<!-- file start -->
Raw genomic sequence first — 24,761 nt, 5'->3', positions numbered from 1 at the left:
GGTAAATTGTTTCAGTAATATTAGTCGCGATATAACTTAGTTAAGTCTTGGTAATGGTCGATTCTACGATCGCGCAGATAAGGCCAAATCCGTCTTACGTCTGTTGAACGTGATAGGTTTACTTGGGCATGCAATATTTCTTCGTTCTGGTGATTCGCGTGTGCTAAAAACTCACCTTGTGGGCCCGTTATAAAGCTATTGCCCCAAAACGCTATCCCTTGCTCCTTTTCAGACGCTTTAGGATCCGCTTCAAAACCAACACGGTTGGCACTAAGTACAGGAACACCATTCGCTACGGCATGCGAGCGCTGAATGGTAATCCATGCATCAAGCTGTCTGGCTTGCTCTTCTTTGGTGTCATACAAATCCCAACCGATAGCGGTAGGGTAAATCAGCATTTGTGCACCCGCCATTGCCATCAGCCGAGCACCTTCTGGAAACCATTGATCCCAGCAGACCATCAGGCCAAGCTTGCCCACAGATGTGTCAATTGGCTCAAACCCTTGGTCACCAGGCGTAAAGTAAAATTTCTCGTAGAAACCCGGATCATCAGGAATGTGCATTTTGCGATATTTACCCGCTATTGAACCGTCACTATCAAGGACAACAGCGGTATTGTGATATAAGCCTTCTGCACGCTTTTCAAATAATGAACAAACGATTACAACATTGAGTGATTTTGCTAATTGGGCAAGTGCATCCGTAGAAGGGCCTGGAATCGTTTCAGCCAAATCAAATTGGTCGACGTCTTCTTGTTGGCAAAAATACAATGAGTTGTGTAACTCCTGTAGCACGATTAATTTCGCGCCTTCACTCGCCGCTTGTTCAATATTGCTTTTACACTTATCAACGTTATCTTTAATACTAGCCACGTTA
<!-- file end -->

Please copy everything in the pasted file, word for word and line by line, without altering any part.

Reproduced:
Raw genomic sequence first — 24,761 nt, 5'->3', positions numbered from 1 at the left:
GGTAAATTGTTTCAGTAATATTAGTCGCGATATAACTTAGTTAAGTCTTGGTAATGGTCGATTCTACGATCGCGCAGATAAGGCCAAATCCGTCTTACGTCTGTTGAACGTGATAGGTTTACTTGGGCATGCAATATTTCTTCGTTCTGGTGATTCGCGTGTGCTAAAAACTCACCTTGTGGGCCCGTTATAAAGCTATTGCCCCAAAACGCTATCCCTTGCTCCTTTTCAGACGCTTTAGGATCCGCTTCAAAACCAACACGGTTGGCACTAAGTACAGGAACACCATTCGCTACGGCATGCGAGCGCTGAATGGTAATCCATGCATCAAGCTGTCTGGCTTGCTCTTCTTTGGTGTCATACAAATCCCAACCGATAGCGGTAGGGTAAATCAGCATTTGTGCACCCGCCATTGCCATCAGCCGAGCACCTTCTGGAAACCATTGATCCCAGCAGACCATCAGGCCAAGCTTGCCCACAGATGTGTCAATTGGCTCAAACCCTTGGTCACCAGGCGTAAAGTAAAATTTCTCGTAGAAACCCGGATCATCAGGAATGTGCATTTTGCGATATTTACCCGCTATTGAACCGTCACTATCAAGGACAACAGCGGTATTGTGATATAAGCCTTCTGCACGCTTTTCAAATAATGAACAAACGATTACAACATTGAGTGATTTTGCTAATTGGGCAAGTGCATCCGTAGAAGGGCCTGGAATCGTTTCAGCCAAATCAAATTGGTCGACGTCTTCTTGTTGGCAAAAATACAATGAGTTGTGTAACTCCTGTAGCACGATTAATTTCGCGCCTTCACTCGCCGCTTGTTCAATATTGCTTTTACACTTATCAACGTTATCTTTAATACTAGCCACGTTA